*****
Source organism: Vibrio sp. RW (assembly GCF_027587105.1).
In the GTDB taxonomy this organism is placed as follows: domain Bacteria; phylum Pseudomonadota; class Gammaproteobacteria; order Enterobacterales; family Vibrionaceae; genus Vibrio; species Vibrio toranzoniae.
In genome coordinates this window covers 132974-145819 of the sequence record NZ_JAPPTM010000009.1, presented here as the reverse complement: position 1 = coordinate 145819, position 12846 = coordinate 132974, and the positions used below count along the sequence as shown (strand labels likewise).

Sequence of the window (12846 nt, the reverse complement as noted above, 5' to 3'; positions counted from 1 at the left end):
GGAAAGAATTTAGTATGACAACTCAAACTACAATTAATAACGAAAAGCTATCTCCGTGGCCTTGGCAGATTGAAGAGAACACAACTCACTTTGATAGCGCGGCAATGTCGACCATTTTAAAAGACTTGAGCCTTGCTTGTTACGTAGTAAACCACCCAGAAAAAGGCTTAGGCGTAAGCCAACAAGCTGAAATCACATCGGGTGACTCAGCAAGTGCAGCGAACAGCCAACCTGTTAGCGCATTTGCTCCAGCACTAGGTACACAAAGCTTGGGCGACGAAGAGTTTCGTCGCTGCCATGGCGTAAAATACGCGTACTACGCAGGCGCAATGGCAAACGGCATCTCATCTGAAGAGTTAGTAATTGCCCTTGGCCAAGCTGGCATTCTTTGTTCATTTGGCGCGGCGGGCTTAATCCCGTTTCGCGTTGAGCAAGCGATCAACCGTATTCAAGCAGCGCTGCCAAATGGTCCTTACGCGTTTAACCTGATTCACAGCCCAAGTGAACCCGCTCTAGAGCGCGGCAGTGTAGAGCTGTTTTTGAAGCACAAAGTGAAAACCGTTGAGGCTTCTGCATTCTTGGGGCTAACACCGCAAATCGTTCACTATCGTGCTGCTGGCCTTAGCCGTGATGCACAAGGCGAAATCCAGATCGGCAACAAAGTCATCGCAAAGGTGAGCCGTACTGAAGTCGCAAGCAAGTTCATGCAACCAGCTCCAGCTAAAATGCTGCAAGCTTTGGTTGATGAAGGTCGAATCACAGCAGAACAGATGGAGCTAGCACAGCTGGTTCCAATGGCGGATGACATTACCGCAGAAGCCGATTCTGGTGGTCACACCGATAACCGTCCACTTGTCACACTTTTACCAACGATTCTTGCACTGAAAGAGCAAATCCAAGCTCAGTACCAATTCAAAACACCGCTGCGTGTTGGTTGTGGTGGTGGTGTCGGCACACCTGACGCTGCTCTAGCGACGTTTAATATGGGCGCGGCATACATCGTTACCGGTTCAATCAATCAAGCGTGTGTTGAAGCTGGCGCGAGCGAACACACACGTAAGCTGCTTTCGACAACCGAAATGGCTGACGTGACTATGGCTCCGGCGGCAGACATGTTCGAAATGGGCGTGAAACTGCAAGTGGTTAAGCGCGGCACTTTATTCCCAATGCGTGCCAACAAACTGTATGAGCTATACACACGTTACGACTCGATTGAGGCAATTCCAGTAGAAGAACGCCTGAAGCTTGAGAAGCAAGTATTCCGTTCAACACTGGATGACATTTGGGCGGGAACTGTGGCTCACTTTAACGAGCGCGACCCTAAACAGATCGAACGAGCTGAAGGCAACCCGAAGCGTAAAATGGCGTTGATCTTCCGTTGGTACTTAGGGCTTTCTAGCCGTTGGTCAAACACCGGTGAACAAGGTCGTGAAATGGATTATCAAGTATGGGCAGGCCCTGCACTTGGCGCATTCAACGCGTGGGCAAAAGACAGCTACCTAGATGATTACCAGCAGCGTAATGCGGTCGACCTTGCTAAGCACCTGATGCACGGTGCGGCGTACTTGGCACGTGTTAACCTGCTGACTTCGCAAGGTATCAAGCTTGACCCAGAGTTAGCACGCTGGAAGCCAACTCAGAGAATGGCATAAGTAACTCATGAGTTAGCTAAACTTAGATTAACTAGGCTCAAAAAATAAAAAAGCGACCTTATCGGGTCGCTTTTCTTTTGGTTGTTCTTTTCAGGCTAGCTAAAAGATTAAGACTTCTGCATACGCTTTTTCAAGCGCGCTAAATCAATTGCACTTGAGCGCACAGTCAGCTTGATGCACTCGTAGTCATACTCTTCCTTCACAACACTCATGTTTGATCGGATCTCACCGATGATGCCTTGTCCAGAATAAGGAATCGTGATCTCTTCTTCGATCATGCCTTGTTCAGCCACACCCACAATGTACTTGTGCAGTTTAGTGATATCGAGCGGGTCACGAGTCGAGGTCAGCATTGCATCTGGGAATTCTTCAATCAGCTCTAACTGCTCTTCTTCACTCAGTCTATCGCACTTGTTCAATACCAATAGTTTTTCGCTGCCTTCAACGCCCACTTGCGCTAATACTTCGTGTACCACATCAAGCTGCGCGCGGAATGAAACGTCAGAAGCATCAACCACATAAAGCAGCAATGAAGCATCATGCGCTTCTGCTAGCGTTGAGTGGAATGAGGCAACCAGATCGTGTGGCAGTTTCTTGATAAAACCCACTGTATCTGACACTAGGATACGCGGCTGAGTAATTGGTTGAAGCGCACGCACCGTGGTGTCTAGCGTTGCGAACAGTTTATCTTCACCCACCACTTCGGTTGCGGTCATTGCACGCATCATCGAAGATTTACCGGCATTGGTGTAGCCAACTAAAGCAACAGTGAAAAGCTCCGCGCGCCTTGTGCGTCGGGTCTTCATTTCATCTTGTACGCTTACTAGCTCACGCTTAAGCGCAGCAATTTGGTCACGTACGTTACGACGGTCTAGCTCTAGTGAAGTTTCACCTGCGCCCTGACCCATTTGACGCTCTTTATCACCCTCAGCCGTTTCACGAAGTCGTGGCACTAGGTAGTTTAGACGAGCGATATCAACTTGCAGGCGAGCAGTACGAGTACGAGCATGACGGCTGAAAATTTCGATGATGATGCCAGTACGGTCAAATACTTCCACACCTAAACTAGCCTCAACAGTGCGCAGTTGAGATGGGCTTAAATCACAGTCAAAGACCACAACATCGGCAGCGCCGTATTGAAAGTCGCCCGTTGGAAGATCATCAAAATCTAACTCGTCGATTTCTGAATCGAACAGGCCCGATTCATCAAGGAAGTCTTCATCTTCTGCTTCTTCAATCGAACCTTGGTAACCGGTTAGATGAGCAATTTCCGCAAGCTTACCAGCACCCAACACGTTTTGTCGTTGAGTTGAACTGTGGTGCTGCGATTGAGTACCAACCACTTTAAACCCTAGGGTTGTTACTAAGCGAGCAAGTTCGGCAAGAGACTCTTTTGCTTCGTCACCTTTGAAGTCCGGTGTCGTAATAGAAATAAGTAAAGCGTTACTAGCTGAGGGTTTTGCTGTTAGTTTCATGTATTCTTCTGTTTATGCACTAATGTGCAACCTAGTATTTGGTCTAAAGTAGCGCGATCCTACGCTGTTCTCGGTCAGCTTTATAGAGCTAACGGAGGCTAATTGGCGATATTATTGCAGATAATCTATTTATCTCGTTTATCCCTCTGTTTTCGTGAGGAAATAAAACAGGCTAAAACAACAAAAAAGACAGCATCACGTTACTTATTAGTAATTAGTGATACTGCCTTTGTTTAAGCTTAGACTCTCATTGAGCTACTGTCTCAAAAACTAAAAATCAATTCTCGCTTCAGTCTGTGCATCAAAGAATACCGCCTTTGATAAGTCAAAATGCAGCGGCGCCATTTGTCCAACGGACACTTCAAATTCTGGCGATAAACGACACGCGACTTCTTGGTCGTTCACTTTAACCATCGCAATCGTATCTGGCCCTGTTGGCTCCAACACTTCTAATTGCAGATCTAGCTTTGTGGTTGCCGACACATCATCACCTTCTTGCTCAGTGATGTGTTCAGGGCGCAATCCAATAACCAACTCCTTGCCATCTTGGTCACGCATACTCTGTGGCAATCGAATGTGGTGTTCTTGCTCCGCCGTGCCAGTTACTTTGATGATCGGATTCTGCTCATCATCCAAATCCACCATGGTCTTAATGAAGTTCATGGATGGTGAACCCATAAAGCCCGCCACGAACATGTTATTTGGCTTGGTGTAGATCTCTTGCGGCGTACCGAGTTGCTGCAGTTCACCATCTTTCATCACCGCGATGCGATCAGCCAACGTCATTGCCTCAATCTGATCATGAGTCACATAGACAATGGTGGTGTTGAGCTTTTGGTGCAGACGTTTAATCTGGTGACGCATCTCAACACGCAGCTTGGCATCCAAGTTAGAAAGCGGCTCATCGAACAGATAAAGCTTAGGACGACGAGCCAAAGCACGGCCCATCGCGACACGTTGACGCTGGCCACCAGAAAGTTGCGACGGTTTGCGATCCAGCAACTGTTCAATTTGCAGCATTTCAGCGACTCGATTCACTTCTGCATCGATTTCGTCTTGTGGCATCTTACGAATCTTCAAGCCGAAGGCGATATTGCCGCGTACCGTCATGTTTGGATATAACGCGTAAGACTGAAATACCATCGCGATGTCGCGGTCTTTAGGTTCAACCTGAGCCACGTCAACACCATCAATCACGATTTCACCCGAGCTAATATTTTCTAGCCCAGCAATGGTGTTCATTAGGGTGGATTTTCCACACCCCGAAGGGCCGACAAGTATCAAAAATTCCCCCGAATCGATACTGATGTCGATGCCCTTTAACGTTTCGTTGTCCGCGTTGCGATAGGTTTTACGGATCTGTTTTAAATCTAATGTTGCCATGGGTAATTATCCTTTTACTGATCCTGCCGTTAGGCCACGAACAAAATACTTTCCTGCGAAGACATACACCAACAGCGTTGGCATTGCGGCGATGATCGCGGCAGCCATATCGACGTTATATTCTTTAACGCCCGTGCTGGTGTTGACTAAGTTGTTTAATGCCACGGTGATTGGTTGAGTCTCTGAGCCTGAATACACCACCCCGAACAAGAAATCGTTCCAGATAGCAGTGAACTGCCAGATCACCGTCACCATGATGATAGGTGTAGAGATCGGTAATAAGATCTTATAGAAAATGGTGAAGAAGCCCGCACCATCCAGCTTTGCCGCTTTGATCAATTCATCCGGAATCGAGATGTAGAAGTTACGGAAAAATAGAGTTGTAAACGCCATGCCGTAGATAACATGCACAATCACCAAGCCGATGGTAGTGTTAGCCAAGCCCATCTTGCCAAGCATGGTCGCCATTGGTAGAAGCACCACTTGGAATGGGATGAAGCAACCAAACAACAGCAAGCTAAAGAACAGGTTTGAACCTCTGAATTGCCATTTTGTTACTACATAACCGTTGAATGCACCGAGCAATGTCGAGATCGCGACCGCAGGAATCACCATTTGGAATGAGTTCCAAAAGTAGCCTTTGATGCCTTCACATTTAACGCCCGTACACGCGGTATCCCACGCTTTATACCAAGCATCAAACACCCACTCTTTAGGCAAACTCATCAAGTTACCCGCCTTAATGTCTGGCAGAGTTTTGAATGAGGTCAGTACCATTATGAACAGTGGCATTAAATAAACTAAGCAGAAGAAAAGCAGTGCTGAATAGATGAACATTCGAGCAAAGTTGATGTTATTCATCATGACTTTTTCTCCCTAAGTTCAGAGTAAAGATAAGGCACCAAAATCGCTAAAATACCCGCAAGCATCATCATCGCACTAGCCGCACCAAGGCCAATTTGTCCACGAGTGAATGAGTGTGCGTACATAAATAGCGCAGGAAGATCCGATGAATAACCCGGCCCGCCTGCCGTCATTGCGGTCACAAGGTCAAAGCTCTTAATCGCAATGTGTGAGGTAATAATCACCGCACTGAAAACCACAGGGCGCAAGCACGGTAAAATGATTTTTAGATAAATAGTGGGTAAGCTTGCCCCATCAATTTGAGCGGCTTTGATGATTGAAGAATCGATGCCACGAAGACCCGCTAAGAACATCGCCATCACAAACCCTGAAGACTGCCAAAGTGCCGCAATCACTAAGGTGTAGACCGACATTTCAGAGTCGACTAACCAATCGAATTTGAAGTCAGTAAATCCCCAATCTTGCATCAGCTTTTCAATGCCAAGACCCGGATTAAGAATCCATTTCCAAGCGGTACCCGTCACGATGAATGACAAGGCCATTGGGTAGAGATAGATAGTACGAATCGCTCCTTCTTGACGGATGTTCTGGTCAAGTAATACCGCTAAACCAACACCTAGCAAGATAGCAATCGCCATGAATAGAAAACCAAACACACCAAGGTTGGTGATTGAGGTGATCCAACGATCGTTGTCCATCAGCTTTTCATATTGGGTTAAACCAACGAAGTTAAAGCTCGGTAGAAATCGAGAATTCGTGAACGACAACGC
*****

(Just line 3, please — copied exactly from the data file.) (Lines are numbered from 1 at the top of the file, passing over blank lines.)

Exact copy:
In genome coordinates this window covers 132974-145819 of the sequence record NZ_JAPPTM010000009.1, presented here as the reverse complement: position 1 = coordinate 145819, position 12846 = coordinate 132974, and the positions used below count along the sequence as shown (strand labels likewise).